Early British destroyers were not the sizable vessels we know today; they were souped-up hot rods of the sea, overpowered pursuit boats with plenty of armament and attitude.

The Kipling Society tells us:

By May 1898, when the poem was written, Britain had 26 TBDs (as they were often known) in service. They were the ne plus ultra of small craft at that time. They were low and rakish …they were painted black, instead of the black and buff of the battle-fleet, and so looked sinister, and they attracted the younger and more dashing element among British naval officers.

So when Kipling wrote this poem, he was hymning the latest type of warship, which made use of the latest technology to produce what were exceptionally high speeds at that date, and whose construction was pushing shipbuilding techniques to the limit to produce hulls which were at once light, yet strong .

Kipling’s poem is a pretty awful piece of blood-and-guts triumphalism celebrating the destroyer as Britain’s implacable deathgiver.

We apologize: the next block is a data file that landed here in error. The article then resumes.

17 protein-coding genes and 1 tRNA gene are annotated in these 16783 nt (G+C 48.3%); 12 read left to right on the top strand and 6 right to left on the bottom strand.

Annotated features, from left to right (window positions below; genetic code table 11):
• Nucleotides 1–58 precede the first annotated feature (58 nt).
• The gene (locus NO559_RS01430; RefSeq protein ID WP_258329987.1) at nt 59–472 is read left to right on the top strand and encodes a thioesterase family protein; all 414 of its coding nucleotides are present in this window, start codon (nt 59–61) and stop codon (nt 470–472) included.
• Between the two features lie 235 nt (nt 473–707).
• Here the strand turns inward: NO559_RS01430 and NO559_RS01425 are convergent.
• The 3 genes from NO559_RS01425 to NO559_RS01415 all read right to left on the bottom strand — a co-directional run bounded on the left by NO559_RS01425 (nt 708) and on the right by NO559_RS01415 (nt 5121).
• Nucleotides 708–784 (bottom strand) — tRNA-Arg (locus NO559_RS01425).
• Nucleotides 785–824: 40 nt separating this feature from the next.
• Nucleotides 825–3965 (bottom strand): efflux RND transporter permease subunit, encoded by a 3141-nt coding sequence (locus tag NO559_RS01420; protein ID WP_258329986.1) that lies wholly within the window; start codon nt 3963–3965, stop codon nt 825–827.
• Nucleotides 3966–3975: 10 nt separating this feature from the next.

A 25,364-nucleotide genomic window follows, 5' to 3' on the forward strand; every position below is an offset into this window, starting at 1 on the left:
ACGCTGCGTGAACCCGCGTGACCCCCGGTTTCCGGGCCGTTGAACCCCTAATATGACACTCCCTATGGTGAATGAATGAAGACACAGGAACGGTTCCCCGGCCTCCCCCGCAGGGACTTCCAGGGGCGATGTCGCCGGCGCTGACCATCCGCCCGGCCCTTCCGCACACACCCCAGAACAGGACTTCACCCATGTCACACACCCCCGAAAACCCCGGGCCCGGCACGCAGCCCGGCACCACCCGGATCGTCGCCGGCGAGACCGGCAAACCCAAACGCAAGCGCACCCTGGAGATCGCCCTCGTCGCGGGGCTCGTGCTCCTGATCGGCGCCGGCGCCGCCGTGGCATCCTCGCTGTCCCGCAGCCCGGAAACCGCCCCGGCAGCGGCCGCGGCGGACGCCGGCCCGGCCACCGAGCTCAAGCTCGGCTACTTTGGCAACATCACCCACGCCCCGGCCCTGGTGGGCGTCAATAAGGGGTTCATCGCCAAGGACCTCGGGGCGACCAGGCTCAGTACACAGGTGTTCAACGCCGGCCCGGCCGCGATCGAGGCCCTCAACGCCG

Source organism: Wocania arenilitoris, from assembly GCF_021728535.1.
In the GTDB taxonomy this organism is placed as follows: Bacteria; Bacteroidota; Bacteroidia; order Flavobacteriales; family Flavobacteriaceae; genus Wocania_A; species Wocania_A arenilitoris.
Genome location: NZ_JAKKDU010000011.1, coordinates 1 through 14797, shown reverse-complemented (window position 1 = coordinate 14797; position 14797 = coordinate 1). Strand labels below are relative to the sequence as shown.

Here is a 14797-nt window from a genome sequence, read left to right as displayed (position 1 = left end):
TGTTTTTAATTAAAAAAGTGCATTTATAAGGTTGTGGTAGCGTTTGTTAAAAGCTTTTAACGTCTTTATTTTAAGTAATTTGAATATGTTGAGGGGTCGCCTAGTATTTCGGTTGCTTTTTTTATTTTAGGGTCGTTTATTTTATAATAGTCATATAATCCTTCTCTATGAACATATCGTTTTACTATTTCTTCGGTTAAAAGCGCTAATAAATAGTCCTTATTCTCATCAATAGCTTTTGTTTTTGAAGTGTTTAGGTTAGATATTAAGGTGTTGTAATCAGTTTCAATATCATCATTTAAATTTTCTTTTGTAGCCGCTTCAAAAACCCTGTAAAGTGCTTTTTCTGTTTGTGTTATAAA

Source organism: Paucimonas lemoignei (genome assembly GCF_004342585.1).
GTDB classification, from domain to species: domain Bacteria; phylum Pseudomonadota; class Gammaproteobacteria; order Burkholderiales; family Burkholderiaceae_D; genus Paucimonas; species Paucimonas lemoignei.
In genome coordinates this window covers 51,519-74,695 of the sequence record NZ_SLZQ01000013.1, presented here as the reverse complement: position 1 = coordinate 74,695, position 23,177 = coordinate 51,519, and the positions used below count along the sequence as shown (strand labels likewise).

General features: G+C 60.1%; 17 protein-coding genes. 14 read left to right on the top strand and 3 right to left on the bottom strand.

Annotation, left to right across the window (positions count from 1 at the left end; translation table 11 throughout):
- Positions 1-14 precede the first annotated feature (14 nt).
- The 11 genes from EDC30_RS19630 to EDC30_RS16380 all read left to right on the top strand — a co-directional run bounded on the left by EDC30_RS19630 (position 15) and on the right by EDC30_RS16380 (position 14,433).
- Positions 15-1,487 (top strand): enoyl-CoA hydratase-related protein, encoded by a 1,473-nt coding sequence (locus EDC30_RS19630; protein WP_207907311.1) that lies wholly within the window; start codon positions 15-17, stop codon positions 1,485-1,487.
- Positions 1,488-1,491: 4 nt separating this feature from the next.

However, it must be admitted that Kipling–using his poem to describe the ravaging of a hapless, presumably French, convoy (apparently depicting the mere pursuit and destruction of a small, underarmed torpedo boat gave Kipling insufficient scope to represent the savage might and give-no-quarter resolve of the British empire)–presciently depicted the destroyer as an instrument of attack, and not just a defensive weapon:

THE strength of twice three thousand horse

That seeks the single goal;

The line that holds the rending course,

The hate that swings the whole:

The stripped hulls, slinking through the gloom,

At gaze and gone again —

The Brides of Death that wait the groom —

The Choosers of the Slain.

Now, while their silly smoke hangs thick,

Now ere their wits they find,